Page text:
Recently, officials from across the globe have held ‘secret talks’ over something called the Transatlantic Trade and Investment Partnership (TIIP) or the Transatlantic Free Trade Agreement (TAFTA). Negotiators from the U.S. and Europe are sitting down to look at regulatory practices that could be hurting giant corporations and how to get around them. The talks are so secretive, that even U.S. lawmakers haven’t gained access to the proposed treaty, according to the Huffington Post.
Among other things, the group is discussing the European ban on U.S. genetically-modified imports. Obviously, U.S.-based corporate giants would like to see the ban loosened in their favor, so they can spread GM foods globally as they have in their own country.
As Michael Lipsky from the Huff Post writes, Europe has taken a decidedly more cautious approach to genetically modified foods. Most in the European Union have banned GMO crops altogether, and all of the countries require the labeling of GM ingredients, something we are still fighting for here in the U.S.
As the Washington Post reported,
“U.S. regulators tend to rely on short-term scientific studies about safety to give new technologies a green light. European regulators tend to be far more cautious, focusing more on what they might not know than on what they do know.”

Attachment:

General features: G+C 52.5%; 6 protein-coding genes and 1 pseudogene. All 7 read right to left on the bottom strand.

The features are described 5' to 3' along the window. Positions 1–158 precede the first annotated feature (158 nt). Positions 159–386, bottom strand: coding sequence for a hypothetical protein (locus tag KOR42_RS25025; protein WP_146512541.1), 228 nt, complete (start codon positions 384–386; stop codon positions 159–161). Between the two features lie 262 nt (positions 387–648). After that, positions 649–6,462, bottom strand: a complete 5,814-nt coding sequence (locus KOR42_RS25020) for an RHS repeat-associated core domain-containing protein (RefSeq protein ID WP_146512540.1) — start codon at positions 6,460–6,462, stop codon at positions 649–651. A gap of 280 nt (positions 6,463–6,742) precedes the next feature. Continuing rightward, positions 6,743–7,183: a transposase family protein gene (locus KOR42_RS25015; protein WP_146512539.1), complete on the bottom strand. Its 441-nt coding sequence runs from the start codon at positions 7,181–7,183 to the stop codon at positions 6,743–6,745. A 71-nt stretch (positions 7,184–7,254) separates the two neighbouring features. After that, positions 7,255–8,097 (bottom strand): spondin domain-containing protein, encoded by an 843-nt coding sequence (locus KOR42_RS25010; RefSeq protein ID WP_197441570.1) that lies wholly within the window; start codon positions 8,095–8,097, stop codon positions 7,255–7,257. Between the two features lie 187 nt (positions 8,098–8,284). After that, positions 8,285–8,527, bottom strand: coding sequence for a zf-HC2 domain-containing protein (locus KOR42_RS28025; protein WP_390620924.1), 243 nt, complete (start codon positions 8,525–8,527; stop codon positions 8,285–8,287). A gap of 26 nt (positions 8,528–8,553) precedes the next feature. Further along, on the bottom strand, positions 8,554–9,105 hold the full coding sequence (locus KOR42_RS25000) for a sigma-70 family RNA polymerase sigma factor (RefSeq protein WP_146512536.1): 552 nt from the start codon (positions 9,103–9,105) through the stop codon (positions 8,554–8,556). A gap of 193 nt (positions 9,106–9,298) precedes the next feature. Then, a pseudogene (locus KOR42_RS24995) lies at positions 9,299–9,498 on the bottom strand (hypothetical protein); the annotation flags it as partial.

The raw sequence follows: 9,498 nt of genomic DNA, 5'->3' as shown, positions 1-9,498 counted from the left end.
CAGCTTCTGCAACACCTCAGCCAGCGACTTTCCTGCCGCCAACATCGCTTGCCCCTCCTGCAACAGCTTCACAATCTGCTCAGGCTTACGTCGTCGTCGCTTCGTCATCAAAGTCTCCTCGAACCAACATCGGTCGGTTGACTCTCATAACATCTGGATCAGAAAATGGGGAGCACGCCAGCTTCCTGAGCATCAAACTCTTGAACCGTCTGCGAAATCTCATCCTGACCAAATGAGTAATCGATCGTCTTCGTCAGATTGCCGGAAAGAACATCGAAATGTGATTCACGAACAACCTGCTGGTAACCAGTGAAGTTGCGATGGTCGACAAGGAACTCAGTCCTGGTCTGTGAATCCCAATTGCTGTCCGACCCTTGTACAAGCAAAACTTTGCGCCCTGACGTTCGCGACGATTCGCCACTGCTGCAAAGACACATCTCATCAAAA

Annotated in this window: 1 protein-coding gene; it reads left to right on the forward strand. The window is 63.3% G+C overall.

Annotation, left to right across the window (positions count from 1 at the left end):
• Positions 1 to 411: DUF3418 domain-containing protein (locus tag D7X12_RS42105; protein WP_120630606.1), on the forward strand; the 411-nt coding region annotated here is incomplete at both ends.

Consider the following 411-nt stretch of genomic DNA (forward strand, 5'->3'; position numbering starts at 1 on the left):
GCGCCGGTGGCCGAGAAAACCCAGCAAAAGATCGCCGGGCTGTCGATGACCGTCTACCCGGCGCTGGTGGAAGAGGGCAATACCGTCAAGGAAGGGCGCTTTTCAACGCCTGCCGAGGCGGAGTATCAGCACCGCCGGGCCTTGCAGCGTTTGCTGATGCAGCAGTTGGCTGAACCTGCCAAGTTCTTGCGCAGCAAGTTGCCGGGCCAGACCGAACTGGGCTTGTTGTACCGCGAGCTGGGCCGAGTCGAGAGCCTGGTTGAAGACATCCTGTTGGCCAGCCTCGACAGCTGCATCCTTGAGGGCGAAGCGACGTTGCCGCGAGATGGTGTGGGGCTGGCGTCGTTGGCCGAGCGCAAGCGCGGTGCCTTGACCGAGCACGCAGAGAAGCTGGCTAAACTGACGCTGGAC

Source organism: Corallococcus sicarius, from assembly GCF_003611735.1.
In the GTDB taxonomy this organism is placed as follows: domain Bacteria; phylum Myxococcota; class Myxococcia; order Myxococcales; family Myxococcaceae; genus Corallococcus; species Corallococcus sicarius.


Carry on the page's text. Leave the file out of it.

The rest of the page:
Despite the fact that the majority of Americans want genetically modified foods labeled as such, the government has yet to require that of U.S. food companies. While many states, like Connecticut, have taken it amongst themselves to pass legislation requiring the same, the Supreme Court recently determined they didn’t have the authority to make food manufacturers comply. And as for the food manufacturers, they certainly aren’t going to go the extra mile in voluntarily labeling GM-foods – until we the people actually make it profitable enough for companies to do so.
There is a lot more to the TIIP/TAFTA than GMO regulations, but it is something that makes the negotiations important to watch. And because they aren’t asking for input from any people, rather those involved in trade including corporate giants, it’s likely the final agreement will not be “consumer-friendly.”
Companies like Nestle, Kraft, and seed traders like ADM and Cargill have their money on loosening EU restrictions. European interests, however, would be better served if their bans remained intact. Similarly, if the regulations are kept as-is or even tightened, the result could be greater fuel for similarly positive regulations here in the U.S.